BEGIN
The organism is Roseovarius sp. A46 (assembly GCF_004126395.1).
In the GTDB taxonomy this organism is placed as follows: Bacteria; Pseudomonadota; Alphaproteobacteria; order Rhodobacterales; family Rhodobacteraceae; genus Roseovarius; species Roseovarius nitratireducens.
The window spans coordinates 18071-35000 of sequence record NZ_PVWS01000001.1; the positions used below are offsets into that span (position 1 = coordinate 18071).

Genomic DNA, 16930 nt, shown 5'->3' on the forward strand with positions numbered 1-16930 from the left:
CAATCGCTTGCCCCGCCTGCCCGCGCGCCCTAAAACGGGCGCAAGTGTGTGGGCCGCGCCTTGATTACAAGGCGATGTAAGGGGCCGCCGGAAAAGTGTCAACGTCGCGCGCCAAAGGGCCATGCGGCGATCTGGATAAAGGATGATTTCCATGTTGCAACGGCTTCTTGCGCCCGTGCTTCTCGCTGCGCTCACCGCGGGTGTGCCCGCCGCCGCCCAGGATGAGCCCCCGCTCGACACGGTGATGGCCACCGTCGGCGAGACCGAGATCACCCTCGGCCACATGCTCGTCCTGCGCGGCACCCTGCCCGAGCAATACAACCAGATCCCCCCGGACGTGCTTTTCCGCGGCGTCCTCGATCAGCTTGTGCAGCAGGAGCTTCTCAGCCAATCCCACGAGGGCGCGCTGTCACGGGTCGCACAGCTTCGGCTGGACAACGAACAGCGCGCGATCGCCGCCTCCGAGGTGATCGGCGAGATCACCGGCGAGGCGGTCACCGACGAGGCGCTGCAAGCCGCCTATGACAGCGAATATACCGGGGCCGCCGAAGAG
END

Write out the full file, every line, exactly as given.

The organism is Roseovarius sp. A46 (assembly GCF_004126395.1).
In the GTDB taxonomy this organism is placed as follows: Bacteria; Pseudomonadota; Alphaproteobacteria; order Rhodobacterales; family Rhodobacteraceae; genus Roseovarius; species Roseovarius nitratireducens.
The window spans coordinates 18071-35000 of sequence record NZ_PVWS01000001.1; the positions used below are offsets into that span (position 1 = coordinate 18071).

Genomic DNA, 16930 nt, shown 5'->3' on the forward strand with positions numbered 1-16930 from the left:
CAATCGCTTGCCCCGCCTGCCCGCGCGCCCTAAAACGGGCGCAAGTGTGTGGGCCGCGCCTTGATTACAAGGCGATGTAAGGGGCCGCCGGAAAAGTGTCAACGTCGCGCGCCAAAGGGCCATGCGGCGATCTGGATAAAGGATGATTTCCATGTTGCAACGGCTTCTTGCGCCCGTGCTTCTCGCTGCGCTCACCGCGGGTGTGCCCGCCGCCGCCCAGGATGAGCCCCCGCTCGACACGGTGATGGCCACCGTCGGCGAGACCGAGATCACCCTCGGCCACATGCTCGTCCTGCGCGGCACCCTGCCCGAGCAATACAACCAGATCCCCCCGGACGTGCTTTTCCGCGGCGTCCTCGATCAGCTTGTGCAGCAGGAGCTTCTCAGCCAATCCCACGAGGGCGCGCTGTCACGGGTCGCACAGCTTCGGCTGGACAACGAACAGCGCGCGATCGCCGCCTCCGAGGTGATCGGCGAGATCACCGGCGAGGCGGTCACCGACGAGGCGCTGCAAGCCGCCTATGACAGCGAATATACCGGGGCCGCCGAAGAG